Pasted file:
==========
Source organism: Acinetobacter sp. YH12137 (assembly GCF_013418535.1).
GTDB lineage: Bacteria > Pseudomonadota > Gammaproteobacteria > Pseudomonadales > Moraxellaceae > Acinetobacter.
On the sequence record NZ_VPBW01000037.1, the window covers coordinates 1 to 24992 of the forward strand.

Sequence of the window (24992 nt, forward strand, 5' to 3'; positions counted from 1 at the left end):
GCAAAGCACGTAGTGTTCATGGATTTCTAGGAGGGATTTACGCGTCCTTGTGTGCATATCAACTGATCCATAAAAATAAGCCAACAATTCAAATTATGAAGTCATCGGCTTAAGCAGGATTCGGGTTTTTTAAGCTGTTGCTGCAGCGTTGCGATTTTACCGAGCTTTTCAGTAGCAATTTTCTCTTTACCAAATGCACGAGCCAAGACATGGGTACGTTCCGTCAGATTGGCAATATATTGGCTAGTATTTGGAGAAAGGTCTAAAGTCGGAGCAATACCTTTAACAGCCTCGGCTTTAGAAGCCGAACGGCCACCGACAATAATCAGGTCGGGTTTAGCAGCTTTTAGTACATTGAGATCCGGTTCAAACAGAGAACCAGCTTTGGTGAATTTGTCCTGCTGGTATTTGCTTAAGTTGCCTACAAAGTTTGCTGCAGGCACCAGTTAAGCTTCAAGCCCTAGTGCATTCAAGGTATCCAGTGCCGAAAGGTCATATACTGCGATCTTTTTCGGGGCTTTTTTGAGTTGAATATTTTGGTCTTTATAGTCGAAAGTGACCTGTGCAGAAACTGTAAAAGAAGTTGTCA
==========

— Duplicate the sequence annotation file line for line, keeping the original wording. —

Source organism: Acinetobacter sp. YH12137 (assembly GCF_013418535.1).
GTDB lineage: Bacteria > Pseudomonadota > Gammaproteobacteria > Pseudomonadales > Moraxellaceae > Acinetobacter.
On the sequence record NZ_VPBW01000037.1, the window covers coordinates 1 to 24992 of the forward strand.

Sequence of the window (24992 nt, forward strand, 5' to 3'; positions counted from 1 at the left end):
GCAAAGCACGTAGTGTTCATGGATTTCTAGGAGGGATTTACGCGTCCTTGTGTGCATATCAACTGATCCATAAAAATAAGCCAACAATTCAAATTATGAAGTCATCGGCTTAAGCAGGATTCGGGTTTTTTAAGCTGTTGCTGCAGCGTTGCGATTTTACCGAGCTTTTCAGTAGCAATTTTCTCTTTACCAAATGCACGAGCCAAGACATGGGTACGTTCCGTCAGATTGGCAATATATTGGCTAGTATTTGGAGAAAGGTCTAAAGTCGGAGCAATACCTTTAACAGCCTCGGCTTTAGAAGCCGAACGGCCACCGACAATAATCAGGTCGGGTTTAGCAGCTTTTAGTACATTGAGATCCGGTTCAAACAGAGAACCAGCTTTGGTGAATTTGTCCTGCTGGTATTTGCTTAAGTTGCCTACAAAGTTTGCTGCAGGCACCAGTTAAGCTTCAAGCCCTAGTGCATTCAAGGTATCCAGTGCCGAAAGGTCATATACTGCGATCTTTTTCGGGGCTTTTTTGAGTTGAATATTTTGGTCTTTATAGTCGAAAGTGACCTGTGCAGAAACTGTAAAAGAAGTTGTCA